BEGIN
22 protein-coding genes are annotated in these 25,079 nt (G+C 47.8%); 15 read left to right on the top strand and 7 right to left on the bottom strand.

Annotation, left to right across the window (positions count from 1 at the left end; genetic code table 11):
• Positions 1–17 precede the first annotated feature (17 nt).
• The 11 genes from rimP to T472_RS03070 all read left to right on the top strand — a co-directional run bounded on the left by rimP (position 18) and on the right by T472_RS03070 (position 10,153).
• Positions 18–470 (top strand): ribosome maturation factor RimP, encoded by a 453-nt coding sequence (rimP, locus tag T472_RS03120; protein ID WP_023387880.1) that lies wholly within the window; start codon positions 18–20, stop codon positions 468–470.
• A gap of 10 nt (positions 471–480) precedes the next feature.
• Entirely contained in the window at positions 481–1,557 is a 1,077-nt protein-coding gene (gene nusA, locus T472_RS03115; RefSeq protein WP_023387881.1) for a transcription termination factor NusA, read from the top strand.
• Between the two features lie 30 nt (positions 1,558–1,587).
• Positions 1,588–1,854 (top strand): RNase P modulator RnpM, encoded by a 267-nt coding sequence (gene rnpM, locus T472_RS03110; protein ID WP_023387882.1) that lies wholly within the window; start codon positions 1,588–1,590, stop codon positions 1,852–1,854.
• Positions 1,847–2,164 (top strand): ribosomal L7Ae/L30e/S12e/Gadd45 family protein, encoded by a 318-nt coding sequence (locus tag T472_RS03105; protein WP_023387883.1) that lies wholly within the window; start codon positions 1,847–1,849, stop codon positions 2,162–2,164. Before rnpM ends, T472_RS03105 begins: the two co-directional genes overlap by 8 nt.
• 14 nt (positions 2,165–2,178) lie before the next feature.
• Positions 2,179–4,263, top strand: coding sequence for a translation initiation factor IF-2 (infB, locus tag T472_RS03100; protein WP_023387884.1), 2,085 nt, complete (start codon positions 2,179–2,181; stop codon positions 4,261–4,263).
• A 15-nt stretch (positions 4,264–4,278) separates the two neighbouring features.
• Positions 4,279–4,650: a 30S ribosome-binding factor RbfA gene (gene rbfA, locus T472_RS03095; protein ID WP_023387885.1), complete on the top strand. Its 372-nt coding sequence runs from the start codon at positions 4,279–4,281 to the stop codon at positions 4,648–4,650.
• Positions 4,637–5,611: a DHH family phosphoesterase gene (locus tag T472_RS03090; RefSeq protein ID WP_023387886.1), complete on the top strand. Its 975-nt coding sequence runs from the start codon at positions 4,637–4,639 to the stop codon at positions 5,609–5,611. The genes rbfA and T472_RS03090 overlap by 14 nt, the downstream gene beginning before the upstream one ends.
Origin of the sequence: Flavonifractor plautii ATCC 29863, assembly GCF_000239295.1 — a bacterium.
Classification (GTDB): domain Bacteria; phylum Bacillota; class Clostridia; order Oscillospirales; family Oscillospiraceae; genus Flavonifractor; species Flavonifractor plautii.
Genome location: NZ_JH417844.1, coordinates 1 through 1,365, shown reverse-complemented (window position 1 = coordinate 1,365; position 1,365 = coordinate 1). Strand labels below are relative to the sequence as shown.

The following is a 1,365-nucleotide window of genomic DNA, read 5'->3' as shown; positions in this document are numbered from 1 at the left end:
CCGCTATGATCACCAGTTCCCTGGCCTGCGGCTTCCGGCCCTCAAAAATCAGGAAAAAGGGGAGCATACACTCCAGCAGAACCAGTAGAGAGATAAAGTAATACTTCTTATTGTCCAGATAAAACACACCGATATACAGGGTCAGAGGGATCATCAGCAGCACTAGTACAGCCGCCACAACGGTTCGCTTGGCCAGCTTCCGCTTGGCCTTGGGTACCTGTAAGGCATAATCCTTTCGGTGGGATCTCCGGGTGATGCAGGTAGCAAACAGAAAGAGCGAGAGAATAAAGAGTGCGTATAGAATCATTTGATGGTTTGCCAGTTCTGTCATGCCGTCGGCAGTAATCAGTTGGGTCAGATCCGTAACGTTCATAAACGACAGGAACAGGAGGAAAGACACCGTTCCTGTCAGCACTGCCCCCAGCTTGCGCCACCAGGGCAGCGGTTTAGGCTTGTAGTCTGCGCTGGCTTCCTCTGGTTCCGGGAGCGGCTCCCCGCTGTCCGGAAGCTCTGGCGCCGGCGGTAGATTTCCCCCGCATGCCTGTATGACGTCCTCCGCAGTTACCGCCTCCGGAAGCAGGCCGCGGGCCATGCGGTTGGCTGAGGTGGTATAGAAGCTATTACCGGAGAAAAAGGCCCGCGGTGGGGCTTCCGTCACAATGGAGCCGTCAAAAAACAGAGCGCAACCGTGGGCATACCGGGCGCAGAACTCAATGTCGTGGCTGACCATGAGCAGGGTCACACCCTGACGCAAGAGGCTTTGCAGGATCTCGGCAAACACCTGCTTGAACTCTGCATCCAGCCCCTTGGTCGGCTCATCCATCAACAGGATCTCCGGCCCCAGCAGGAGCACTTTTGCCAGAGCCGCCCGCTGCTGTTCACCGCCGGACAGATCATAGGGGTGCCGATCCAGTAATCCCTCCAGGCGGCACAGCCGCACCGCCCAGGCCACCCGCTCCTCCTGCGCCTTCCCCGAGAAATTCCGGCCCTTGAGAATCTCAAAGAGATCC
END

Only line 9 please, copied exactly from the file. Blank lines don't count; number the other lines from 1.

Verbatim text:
• Positions 1,588–1,854 (top strand): RNase P modulator RnpM, encoded by a 267-nt coding sequence (gene rnpM, locus T472_RS03110; protein ID WP_023387882.1) that lies wholly within the window; start codon positions 1,588–1,590, stop codon positions 1,852–1,854.